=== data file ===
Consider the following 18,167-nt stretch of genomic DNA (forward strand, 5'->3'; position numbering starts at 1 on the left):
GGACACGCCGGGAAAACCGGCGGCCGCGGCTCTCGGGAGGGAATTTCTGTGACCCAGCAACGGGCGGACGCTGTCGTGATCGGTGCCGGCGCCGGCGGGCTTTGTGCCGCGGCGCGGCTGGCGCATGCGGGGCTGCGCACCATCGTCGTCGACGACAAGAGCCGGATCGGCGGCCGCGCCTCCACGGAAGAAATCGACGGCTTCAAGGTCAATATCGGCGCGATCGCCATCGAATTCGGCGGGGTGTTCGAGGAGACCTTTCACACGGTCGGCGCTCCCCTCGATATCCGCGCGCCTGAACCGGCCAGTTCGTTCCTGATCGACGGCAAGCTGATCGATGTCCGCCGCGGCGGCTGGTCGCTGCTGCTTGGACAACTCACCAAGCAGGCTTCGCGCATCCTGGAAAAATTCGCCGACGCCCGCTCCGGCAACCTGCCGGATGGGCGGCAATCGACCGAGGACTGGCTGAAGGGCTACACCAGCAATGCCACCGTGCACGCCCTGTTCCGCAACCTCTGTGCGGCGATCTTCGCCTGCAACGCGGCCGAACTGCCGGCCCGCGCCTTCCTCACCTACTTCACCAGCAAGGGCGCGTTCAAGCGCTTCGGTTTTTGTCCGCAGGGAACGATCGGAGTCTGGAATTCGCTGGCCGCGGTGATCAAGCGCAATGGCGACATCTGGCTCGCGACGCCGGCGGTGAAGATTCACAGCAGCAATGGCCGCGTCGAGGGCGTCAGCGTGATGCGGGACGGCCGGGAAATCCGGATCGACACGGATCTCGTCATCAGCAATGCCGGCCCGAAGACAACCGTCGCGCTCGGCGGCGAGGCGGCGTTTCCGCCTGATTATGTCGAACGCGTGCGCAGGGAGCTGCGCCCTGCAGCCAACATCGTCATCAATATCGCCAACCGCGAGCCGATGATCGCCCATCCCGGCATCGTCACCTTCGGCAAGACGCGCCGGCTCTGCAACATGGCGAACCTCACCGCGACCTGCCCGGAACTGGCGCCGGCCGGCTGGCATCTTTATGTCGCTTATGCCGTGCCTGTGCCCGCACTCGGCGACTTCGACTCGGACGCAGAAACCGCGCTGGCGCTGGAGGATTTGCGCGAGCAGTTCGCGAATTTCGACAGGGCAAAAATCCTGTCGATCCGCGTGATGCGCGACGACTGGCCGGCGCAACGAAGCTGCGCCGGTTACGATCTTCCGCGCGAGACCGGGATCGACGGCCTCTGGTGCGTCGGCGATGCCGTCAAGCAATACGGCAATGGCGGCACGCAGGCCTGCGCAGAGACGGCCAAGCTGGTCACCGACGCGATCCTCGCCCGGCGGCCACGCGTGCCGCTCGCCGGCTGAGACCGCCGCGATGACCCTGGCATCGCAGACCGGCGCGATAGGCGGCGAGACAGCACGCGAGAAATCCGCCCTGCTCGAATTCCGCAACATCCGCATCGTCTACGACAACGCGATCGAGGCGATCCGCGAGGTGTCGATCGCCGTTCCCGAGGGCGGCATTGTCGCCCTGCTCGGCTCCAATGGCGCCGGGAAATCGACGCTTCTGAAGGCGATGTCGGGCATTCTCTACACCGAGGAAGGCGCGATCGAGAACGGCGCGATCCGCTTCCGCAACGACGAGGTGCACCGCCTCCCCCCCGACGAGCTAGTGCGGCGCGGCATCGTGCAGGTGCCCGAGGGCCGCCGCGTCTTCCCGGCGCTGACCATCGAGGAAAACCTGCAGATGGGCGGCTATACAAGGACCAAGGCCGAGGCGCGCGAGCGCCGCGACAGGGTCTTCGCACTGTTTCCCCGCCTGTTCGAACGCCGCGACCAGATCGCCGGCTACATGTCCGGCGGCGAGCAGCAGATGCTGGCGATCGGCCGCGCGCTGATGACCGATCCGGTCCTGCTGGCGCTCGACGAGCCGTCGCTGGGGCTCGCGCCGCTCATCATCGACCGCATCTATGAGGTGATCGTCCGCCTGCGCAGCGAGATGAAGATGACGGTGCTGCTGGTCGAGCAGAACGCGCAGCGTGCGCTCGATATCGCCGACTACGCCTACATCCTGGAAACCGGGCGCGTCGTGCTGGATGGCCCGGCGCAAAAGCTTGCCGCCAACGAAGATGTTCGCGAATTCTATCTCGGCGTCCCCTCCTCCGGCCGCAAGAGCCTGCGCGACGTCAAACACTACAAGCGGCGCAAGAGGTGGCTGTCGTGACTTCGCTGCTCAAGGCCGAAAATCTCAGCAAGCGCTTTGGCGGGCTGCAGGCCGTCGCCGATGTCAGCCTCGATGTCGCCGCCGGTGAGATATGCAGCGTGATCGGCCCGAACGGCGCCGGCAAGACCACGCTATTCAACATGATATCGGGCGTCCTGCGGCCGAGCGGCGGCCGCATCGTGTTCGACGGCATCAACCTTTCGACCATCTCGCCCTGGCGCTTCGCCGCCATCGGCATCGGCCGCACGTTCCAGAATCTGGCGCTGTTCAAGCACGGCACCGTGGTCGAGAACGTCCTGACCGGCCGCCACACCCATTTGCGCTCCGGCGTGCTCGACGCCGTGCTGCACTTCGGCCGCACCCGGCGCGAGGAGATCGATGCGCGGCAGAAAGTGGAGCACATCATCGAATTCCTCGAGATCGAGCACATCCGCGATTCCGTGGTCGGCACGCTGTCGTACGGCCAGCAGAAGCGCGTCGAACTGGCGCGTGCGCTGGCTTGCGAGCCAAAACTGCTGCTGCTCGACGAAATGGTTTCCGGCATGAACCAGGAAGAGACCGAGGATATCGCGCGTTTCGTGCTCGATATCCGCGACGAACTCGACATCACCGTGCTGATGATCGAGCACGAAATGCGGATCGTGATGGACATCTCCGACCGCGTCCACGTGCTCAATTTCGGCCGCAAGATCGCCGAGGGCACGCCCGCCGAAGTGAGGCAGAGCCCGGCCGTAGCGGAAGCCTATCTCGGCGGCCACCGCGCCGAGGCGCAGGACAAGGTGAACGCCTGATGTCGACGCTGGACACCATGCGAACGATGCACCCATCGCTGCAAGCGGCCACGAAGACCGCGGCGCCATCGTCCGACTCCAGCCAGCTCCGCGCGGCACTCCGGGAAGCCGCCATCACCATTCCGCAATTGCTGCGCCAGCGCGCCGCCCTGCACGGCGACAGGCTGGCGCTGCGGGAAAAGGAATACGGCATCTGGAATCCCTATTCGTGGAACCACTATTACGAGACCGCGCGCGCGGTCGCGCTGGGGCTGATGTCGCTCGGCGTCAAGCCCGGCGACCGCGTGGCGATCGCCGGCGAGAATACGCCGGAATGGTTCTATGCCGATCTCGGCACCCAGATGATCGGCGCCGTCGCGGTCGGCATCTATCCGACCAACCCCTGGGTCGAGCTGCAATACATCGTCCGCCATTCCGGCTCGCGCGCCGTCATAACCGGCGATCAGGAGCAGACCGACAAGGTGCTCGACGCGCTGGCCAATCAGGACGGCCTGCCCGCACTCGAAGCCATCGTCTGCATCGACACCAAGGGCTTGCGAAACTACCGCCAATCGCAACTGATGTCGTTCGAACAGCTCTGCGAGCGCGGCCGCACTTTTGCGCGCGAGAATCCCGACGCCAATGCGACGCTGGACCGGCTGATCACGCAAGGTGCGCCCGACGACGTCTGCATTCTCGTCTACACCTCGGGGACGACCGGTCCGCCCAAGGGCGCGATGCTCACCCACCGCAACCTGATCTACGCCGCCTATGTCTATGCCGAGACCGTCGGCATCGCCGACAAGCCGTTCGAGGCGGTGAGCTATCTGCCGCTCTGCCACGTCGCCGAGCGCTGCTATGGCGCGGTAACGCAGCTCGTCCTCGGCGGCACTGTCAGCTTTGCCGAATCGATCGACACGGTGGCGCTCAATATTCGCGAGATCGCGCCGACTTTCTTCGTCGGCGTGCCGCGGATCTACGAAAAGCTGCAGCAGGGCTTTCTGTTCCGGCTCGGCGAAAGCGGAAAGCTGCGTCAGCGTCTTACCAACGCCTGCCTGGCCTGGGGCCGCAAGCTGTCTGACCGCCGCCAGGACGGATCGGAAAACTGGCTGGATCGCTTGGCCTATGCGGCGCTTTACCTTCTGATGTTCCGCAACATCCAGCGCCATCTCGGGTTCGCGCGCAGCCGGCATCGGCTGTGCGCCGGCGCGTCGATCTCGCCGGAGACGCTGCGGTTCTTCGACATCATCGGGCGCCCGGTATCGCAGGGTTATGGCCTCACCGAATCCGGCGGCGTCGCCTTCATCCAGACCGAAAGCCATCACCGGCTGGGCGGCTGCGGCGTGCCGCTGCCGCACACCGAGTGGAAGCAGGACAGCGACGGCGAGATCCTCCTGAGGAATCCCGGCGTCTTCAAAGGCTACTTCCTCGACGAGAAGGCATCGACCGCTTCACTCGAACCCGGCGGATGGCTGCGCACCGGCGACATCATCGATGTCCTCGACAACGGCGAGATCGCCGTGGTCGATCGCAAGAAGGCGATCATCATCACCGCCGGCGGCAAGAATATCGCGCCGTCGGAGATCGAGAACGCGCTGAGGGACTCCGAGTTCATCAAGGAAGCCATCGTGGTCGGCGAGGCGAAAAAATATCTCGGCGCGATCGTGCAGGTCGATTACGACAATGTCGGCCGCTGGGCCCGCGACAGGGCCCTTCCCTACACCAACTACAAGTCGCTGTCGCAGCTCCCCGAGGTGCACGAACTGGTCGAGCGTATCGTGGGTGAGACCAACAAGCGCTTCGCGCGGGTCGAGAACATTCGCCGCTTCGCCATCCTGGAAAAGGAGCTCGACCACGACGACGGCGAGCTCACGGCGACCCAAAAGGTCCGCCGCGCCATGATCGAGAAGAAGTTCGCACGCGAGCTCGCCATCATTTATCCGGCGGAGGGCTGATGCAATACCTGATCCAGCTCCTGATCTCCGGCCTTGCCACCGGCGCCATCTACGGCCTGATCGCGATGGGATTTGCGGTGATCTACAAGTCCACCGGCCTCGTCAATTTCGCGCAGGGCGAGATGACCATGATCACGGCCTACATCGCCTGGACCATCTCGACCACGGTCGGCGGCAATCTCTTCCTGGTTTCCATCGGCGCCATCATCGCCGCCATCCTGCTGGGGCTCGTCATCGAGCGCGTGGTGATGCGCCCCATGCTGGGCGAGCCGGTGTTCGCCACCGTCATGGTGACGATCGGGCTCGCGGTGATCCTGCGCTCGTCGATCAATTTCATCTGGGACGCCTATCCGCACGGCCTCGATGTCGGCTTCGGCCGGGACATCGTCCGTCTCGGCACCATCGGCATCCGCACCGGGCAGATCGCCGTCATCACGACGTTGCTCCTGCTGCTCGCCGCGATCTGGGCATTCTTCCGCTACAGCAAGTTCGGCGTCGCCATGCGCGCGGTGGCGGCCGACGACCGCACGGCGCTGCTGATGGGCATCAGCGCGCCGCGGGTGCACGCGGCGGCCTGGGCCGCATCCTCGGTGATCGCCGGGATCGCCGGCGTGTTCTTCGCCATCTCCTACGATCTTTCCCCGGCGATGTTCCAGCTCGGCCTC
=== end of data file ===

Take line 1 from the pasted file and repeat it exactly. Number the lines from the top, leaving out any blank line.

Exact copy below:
Consider the following 18,167-nt stretch of genomic DNA (forward strand, 5'->3'; position numbering starts at 1 on the left):